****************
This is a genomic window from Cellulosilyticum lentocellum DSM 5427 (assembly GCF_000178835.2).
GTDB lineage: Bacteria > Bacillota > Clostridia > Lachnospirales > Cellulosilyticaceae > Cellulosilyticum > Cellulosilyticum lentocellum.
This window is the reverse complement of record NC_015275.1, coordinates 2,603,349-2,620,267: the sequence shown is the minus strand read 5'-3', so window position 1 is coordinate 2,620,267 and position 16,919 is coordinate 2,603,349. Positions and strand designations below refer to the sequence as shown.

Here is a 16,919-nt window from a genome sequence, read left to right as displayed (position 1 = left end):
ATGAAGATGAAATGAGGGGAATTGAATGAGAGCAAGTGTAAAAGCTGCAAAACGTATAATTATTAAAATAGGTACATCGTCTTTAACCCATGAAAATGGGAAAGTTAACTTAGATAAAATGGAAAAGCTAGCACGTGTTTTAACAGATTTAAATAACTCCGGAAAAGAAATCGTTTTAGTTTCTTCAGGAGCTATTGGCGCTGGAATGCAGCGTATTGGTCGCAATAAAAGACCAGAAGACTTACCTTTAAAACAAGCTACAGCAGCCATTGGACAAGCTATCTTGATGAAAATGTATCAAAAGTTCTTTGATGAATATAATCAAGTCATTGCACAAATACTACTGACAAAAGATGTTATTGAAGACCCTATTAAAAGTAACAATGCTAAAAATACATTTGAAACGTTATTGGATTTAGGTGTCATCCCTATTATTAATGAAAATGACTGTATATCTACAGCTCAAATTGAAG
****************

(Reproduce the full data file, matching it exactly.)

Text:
This is a genomic window from Cellulosilyticum lentocellum DSM 5427 (assembly GCF_000178835.2).
GTDB lineage: Bacteria > Bacillota > Clostridia > Lachnospirales > Cellulosilyticaceae > Cellulosilyticum > Cellulosilyticum lentocellum.
This window is the reverse complement of record NC_015275.1, coordinates 2,603,349-2,620,267: the sequence shown is the minus strand read 5'-3', so window position 1 is coordinate 2,620,267 and position 16,919 is coordinate 2,603,349. Positions and strand designations below refer to the sequence as shown.

Here is a 16,919-nt window from a genome sequence, read left to right as displayed (position 1 = left end):
ATGAAGATGAAATGAGGGGAATTGAATGAGAGCAAGTGTAAAAGCTGCAAAACGTATAATTATTAAAATAGGTACATCGTCTTTAACCCATGAAAATGGGAAAGTTAACTTAGATAAAATGGAAAAGCTAGCACGTGTTTTAACAGATTTAAATAACTCCGGAAAAGAAATCGTTTTAGTTTCTTCAGGAGCTATTGGCGCTGGAATGCAGCGTATTGGTCGCAATAAAAGACCAGAAGACTTACCTTTAAAACAAGCTACAGCAGCCATTGGACAAGCTATCTTGATGAAAATGTATCAAAAGTTCTTTGATGAATATAATCAAGTCATTGCACAAATACTACTGACAAAAGATGTTATTGAAGACCCTATTAAAAGTAACAATGCTAAAAATACATTTGAAACGTTATTGGATTTAGGTGTCATCCCTATTATTAATGAAAATGACTGTATATCTACAGCTCAAATTGAAG